Of course her plans don't work as they should. Cassidy is also a confused mass of uncertainty, and when Tulip tries to save him, he nods every attempt. But that does not mean that Tulip's goals are wrong or wrong. In season 3, God himself (in that dog costume) tells her that she is an asshole. She thinks about it for a moment and answers that he should step out of her face, otherwise she will kick him in the ass. It may be a false bravado, but God looks nervous. After all, the world is just absurd enough that maybe it could do it.
PreacherThe absurdity is intentional and philosophical. Jesse, Tulip and Cass fight and drink their way through a world that is not only indifferent, but even evil. In season 4, God gratefully arranges the unlikely death of anyone trying to help Jesse, including cute dogs and children. It's funny as Kafka is funny, albeit with more chases and explosions. Just like Sisyphus, the characters continue because they have no choice, but perhaps also because they have decided that a stone won't beat them.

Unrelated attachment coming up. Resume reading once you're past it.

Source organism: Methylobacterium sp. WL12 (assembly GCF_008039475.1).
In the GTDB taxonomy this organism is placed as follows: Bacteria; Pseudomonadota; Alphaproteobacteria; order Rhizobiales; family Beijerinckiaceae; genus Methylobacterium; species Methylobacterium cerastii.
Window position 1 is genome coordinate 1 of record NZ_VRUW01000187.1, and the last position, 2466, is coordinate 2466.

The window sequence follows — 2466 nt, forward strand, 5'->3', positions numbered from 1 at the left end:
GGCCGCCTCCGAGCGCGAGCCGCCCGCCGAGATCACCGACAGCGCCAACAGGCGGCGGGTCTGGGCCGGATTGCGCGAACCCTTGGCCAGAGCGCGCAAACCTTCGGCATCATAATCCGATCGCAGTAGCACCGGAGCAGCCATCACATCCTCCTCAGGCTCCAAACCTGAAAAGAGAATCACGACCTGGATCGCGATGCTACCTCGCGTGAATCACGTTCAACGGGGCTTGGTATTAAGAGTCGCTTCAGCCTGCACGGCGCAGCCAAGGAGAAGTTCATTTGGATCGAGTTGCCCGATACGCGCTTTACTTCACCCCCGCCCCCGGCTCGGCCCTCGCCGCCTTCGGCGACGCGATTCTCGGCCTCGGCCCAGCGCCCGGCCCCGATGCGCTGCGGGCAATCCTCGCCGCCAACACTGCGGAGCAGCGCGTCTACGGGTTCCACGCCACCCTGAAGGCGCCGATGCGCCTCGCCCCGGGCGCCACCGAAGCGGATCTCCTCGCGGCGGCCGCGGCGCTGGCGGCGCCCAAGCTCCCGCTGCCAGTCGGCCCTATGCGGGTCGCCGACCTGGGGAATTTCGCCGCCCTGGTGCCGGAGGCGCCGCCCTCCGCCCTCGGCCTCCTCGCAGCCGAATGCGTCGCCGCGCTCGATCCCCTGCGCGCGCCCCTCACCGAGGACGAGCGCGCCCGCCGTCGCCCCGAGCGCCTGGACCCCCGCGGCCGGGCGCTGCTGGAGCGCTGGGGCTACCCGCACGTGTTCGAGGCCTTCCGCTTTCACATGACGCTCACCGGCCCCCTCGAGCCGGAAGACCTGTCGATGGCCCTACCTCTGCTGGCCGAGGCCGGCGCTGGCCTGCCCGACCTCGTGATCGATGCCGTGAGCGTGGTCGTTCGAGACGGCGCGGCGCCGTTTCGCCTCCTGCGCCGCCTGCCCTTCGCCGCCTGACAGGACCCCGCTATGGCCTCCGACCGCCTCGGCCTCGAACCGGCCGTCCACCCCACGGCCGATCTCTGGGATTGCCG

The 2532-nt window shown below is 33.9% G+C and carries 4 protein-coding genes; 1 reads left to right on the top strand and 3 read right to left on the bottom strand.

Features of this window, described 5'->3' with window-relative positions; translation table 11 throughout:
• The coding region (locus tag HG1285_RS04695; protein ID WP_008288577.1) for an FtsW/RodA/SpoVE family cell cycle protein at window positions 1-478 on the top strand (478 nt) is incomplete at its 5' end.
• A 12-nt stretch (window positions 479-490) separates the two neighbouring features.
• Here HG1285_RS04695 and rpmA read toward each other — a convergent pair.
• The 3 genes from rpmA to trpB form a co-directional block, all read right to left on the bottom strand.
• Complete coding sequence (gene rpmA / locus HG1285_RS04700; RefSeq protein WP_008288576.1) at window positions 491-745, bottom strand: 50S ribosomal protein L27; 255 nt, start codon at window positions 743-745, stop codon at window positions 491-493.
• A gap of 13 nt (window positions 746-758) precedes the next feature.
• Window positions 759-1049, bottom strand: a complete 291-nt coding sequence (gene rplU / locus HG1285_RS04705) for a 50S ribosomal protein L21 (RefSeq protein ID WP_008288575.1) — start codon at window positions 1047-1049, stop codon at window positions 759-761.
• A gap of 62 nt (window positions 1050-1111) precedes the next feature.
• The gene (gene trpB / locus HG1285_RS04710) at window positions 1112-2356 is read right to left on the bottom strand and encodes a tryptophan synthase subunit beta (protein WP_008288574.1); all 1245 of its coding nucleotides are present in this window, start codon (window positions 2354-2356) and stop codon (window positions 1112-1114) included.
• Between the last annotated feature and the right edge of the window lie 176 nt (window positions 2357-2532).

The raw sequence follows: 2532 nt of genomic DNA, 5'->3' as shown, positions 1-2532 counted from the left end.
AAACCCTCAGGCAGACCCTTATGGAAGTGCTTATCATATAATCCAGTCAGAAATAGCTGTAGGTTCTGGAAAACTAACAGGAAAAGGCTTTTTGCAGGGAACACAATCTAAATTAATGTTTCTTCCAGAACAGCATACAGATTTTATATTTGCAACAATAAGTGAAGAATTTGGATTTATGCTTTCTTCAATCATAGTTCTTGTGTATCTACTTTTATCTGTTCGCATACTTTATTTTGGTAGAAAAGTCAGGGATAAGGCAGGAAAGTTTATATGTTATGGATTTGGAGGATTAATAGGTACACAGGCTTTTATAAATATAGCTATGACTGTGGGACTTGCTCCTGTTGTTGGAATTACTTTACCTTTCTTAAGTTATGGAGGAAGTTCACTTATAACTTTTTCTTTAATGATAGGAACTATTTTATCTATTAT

In the same way, Preacher the series has reached a fourth and last season, even though no one seems to be watching it anymore or writing a lot about it. It is unclear how the series will be completed, although it is already clear that the end will differ considerably from the conclusion of the strip. Will Tulip find happiness, hopefully with someone other than that bastard Jesse? Probably not; this is an unfortunate God-damned world, and it does not offer much hope or help to anyone. Few television programs recognize the bitter things in life with such imaginative humor, and few characters are confronted with this kind of cynicism with the two-handed grace of Tulip O & # 39; Hare.